3 min read.Updated: 16 Jan 2021, 02:29 PM ISTSara Castellanos, The Wall Street Journal
US internet sector landed some $15 billion in funding in the fourth quarter, spurred in part by pandemic’s impact on digital-focused initiatives
Startups that sell critical cloud-based business software proved to be among the winners of 2020’s venture-capital deals.
U.S.-based companies offering services over the internet, including startups selling software tools and services for artificial intelligence and cybersecurity, as well as e-commerce providers, closed on $15.3 billion in funding across 687 financing deals in the fourth quarter of 2020.
The funding total is more than 50% higher than the same period in 2019, when the internet sector landed $10 billion in funding across 574 deals, and was the highest quarterly funding for the sector since 2011, according to a report released Jan. 13 by consulting services firm PricewaterhouseCoopers LLP and market intelligence firm CB Insights.
Health care took the No. 2 spot in deal count and funding amount in the fourth quarter of last year, with 244 deals and $8.5 billion in financing, according to the PwC/CB Insights MoneyTree Report.
“We’ve never seen so much disruption," said Tim McAdam, general partner at venture-capital firm TCV. “Software truly is managing every functional aspect of a typical business these days," he added.
TCV led a $300 million investment in technology startup OneTrust LLC, which sells privacy, security and data governance software. The deal was announced last December.
Founded in 2016, OneTrust is the fastest-growing software company to reach more than $150 million in annual recurring revenue in TCV’s portfolio, said Mr. McAdam. Its growth, along with that of many cloud security companies, was partly driven by the increased focus on security and privacy as employees work from home during the pandemic.
Experts say last quarter’s record funding for the internet sector is attributed to the convergence of several factors.
The pandemic has accelerated the already growing need for digital-focused initiatives, which has been a boon for startups focused on solving technology problems for companies. Cloud-computing startups, for example, have landed new investments and customer accounts during the coronavirus pandemic as many companies have accelerated cloud-related projects to keep ahead of the competition.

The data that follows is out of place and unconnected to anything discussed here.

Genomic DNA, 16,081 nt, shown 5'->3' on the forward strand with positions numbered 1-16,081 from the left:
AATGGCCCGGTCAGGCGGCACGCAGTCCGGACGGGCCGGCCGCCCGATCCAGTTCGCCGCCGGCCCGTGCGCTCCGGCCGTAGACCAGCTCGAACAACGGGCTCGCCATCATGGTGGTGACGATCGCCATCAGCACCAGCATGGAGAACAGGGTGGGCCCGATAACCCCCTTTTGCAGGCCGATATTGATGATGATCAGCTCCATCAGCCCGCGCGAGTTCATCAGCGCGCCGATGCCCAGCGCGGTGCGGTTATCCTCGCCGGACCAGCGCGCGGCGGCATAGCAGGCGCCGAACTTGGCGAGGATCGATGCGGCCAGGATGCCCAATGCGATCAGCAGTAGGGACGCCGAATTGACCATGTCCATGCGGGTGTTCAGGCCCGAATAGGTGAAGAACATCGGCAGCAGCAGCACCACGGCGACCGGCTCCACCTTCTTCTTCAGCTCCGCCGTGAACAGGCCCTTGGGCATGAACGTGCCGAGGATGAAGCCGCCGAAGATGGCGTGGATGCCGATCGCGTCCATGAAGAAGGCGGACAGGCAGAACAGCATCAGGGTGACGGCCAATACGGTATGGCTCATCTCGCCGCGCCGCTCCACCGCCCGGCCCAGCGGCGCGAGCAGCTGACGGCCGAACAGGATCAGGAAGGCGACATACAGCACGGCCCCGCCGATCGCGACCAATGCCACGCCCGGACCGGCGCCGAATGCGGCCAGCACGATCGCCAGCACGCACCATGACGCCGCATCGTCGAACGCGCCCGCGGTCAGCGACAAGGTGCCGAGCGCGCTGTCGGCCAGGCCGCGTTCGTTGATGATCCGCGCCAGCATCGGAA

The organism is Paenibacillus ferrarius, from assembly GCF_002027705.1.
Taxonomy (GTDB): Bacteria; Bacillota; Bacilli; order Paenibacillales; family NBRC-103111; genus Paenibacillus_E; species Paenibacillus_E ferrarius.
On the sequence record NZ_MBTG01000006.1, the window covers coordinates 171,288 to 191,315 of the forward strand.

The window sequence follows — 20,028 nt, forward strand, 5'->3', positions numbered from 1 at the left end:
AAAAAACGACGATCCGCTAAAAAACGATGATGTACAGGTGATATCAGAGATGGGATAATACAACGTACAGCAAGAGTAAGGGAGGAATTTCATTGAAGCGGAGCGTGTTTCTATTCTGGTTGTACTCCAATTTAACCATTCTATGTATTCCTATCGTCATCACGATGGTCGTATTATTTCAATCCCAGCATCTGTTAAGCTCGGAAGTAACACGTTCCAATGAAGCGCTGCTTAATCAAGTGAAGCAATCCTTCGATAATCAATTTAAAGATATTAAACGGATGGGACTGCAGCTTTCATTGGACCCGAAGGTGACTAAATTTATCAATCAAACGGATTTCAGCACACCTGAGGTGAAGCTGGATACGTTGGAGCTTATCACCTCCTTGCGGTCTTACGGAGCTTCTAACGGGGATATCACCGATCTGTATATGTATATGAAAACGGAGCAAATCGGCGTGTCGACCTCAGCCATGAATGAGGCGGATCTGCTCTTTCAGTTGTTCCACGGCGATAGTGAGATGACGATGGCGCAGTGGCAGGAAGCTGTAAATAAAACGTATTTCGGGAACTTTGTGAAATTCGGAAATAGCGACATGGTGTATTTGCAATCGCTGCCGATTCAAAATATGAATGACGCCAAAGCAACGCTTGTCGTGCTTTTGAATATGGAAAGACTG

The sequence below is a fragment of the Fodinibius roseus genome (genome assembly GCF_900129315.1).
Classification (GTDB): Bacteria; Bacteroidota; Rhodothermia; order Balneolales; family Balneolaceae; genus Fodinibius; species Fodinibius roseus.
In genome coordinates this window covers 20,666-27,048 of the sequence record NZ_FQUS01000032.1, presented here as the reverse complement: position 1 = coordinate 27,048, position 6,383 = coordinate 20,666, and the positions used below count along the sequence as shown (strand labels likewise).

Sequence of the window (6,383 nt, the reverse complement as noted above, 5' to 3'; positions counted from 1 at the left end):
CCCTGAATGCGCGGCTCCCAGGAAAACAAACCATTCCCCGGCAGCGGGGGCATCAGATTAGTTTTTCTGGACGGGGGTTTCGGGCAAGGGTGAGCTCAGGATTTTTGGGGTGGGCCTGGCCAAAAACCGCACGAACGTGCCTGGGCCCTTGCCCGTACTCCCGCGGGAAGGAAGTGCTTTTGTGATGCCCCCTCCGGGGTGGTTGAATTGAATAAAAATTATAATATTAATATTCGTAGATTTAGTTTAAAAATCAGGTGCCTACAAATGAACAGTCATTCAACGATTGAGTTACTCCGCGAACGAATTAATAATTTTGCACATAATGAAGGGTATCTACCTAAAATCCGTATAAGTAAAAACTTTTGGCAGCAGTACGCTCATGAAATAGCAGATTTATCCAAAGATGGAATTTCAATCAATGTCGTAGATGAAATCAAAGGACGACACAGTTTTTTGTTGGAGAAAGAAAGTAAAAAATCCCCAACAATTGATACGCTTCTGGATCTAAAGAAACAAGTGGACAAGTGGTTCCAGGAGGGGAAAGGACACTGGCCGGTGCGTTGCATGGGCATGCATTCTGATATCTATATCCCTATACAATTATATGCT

Venture-capital firms also have had to spend the capital they have amassed in megafunds. Venture funding tallies were primarily driven by megarounds of more than $100 million that were uncommon a few years ago, said Anand Sanwal, co-founder and chief executive of CB Insights. The public markets were very favorable to technology companies last year, making investors even more bullish.
There also has been increased demand for startups that solve very specific technology problems for industry verticals such as restaurants, health care and automotive, Mr. Sanwal said. For example, Olive AI Inc., a startup that sells AI software services specifically for the health-care industry, announced a $225.5 million financing round last December.
“People are getting used to really phenomenal applications as consumers, and they go to work and (ask), ‘Why do I need to deal with this thing that’s not purpose-built for this use case,’" Mr. Sanwal said.
Among the internet startups that received the largest funding deals last quarter was DataRobot Inc., which announced last November a $270 million financing round led by Altimeter Capital. Customers such as Nationwide Mutual Insurance Co. and grocer Kroger Co. use DataRobot’s technology to automate artificial intelligence tasks such as data preparation and to monitor their AI models.
DataRobot, founded in 2012, has over $100 million in annual recurring revenue, in part because of significant demand for its technology amid the pandemic.
“We had our biggest year ever, and now we’re growing very rapidly at scale," said Dan Wright, president and chief operating officer at DataRobot.
Last year, large companies were interested in DataRobot’s ability to monitor so-called model drift. Drift is common and happens when new data looks less similar to the historical data on which the AI model was originally trained. Lockdowns, social-distancing rules, unemployment rates and supply-chain disruptions have led some AI models to become less reliable because of drift.
One aspect of DataRobot’s technology can identify model drift and automatically update the accuracy of the AI model in real time, Mr. Wright said. “There’s no way (companies) are ever going back when it comes to just seeing the benefits from increased accuracy in (their) decision-making," Mr. Wright said.
Growth in companies like DataRobot in the internet sector is expected to continue through this year in part because of the pandemic’s tailwinds. “All of the signs are for this to be just a gargantuan year," said Mr. Sanwal of CB Insights.
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